The Taming of the Screw

Screws are used today for a number of the fastening tasks once performed by nails. If a nail is set on a job nowadays, it’s generally done with a nail gun. Nail guns are fast, however if you are performing a DIY job, you might be unable to justify the cost for specialty nail guns for framing, finish work, roof and more.

Many home DIYers look to screws to satisfy fastening needs. 1 driver, a pair of hints and a couple of distinct screws may solve many problems around the home. But which screw to utilize? Learn here.

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Find the Ideal Screw for the Work

Have a stroll down the fastener aisle at the hardware store and you’ll encounter a dizzying array of screws. Flat head and pan head, Phillips, Robertson and Torx. Black, gray, blue and green. Brassy and silver #6, #8. What does it all mean? Begin with the simplest questions:

What exactly are you trying to connect? Wood to wood is a frequent task. What thickness is each bit of timber? If you want to fasten a 3/4-inch-thick bit of wood to some 11/2-inch-thick slice, you’re going to require a screw that’s at least 11/2 inches long (long enough to experience the 3/4-inch slice and also be embedded 3/4 inch in the other slice). Use a screw longer than two⅛ inches, though, and it may go directly through both materials.

Screws can pull into the wood also, so a two⅛-inch thread could actually pop out another side of two1/4 inches of timber.


What tools do you have? A cordless drill or driver is a helpful instrument. You may use it to drill pilot holes (a hole slightly smaller than the shaft of the screw which makes it a lot easier to push in the screw). Placing a magnetic drive guide and tip into the throw (the part that bites onto the drill bit or push manual) will help you screw in the fastener of your choice.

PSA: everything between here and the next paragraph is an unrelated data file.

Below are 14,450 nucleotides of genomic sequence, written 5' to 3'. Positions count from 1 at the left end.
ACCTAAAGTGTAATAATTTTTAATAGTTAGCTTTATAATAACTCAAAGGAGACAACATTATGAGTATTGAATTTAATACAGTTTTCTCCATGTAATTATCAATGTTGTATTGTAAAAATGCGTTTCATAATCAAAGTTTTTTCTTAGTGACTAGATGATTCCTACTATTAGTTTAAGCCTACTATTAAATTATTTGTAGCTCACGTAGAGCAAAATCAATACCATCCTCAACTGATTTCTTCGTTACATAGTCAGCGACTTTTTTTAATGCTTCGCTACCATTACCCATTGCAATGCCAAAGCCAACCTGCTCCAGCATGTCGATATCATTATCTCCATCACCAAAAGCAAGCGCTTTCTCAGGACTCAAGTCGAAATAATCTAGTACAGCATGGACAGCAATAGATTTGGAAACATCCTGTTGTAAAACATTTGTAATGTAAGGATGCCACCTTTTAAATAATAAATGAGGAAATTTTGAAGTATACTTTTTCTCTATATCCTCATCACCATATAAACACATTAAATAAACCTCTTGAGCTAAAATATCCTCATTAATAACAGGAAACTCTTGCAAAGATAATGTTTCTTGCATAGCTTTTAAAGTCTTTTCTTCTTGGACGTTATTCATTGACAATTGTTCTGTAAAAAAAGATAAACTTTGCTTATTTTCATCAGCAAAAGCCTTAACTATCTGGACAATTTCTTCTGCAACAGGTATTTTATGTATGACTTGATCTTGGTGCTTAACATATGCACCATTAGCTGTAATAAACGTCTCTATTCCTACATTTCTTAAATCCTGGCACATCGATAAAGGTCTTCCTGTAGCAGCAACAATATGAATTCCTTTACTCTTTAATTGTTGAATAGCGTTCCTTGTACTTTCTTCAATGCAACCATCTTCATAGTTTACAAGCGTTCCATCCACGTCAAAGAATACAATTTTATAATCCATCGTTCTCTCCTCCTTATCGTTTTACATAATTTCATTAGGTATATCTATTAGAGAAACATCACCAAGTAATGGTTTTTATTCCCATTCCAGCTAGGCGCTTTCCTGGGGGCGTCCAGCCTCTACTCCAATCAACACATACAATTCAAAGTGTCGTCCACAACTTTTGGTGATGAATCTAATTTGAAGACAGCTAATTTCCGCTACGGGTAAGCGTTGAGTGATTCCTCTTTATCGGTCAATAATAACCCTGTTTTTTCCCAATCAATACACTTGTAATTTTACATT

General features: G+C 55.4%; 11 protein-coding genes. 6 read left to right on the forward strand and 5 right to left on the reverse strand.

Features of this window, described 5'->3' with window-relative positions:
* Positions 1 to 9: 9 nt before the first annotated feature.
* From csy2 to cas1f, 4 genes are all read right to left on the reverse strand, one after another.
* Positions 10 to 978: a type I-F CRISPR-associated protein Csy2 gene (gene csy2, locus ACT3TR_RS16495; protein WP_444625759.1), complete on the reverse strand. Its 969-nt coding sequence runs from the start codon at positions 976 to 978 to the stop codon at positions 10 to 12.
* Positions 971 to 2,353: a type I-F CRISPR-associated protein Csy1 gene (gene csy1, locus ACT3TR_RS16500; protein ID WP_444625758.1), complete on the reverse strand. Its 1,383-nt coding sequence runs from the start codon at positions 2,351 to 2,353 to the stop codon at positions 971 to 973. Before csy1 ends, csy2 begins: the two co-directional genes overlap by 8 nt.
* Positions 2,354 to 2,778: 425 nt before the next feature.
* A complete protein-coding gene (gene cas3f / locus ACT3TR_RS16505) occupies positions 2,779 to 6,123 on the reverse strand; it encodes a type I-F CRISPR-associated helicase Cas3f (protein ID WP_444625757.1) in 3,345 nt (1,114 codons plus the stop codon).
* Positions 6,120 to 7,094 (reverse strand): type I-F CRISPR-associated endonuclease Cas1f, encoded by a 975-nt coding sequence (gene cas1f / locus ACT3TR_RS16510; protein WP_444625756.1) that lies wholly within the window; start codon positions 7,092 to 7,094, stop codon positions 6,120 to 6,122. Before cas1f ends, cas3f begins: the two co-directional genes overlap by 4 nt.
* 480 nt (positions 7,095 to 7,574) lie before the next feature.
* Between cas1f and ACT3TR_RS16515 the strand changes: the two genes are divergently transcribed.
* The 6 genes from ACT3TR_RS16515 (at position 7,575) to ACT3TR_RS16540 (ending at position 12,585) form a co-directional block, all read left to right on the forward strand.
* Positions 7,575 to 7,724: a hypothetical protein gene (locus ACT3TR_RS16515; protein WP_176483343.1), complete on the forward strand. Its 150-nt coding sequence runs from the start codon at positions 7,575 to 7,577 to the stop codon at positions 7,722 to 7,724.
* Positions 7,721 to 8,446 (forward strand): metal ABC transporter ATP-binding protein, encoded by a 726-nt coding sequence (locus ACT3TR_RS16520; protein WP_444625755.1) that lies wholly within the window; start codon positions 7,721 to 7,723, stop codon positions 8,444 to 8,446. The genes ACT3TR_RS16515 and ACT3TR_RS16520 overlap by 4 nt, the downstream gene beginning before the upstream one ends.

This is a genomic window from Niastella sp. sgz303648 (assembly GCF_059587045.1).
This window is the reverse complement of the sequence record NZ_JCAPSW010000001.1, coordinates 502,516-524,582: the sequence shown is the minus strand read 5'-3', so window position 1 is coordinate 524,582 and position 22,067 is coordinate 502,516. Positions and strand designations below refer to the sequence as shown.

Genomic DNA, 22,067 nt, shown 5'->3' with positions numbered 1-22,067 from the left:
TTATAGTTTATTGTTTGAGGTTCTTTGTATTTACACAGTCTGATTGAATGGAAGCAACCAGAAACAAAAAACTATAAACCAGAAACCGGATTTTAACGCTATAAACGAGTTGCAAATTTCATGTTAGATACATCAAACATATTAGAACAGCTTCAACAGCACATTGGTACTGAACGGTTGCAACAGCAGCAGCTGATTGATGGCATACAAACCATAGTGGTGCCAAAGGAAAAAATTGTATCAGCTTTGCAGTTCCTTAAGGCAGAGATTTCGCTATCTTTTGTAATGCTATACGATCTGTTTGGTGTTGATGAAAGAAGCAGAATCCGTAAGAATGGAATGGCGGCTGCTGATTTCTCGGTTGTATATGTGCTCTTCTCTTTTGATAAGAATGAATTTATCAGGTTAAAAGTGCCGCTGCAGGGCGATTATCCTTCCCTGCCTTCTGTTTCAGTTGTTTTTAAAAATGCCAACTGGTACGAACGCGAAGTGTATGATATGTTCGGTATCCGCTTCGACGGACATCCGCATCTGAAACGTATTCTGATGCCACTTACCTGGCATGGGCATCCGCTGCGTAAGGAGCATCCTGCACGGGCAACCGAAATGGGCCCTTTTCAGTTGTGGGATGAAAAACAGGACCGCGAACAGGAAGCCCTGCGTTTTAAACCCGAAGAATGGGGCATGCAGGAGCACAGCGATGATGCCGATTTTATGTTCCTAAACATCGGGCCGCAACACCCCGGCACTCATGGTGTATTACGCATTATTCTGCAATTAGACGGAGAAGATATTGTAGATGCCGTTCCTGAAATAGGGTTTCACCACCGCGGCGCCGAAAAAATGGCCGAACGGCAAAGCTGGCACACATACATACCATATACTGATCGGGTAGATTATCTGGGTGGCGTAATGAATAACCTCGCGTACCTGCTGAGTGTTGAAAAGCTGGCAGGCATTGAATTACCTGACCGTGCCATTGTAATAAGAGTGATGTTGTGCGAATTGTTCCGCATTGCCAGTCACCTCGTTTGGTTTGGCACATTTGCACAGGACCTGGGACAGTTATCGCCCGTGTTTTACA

Even if you are pushing the screw by hand with a screwdriver, then it still helps to drill a pilot hole. If you’re using a driver or drill, try not to twist it too quickly — you may strip the screw head, and also the tip of this driver will not grip. This is particularly common with metal and stainless steel screws. Look for a setting in your driver which will keep the chuck from spinning when too much torque is needed, or get an effect driver.

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Types of Screws

Phillips screws. The most common and most useful screw thread is the flat-head Phillips outside screw, shown here.

“Phillips” refers to the the cross-shaped indentation from the flat head. It’s simpler to maintain the drill bit in a Phillips head than at a slotted head. The angled underside of the flat head means the screw thread will pull in the wood until the head is flush with the surface or slightly under (countersunk).

The gray color comes out of a coating which makes it an outdoor twist. If you are buying screws for several purposes, catch these. If you know the job is indoors, try Phillips matte black shingles; they have exactly the same form but no coating for weather resistance.

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Coated screws. At times the color of the screw comes from the metal it is made from, like a brass screw (great for things like hinges, where the screws are seen, however soft, so push them carefully). But on occasion the twist’s color comes out of a coating.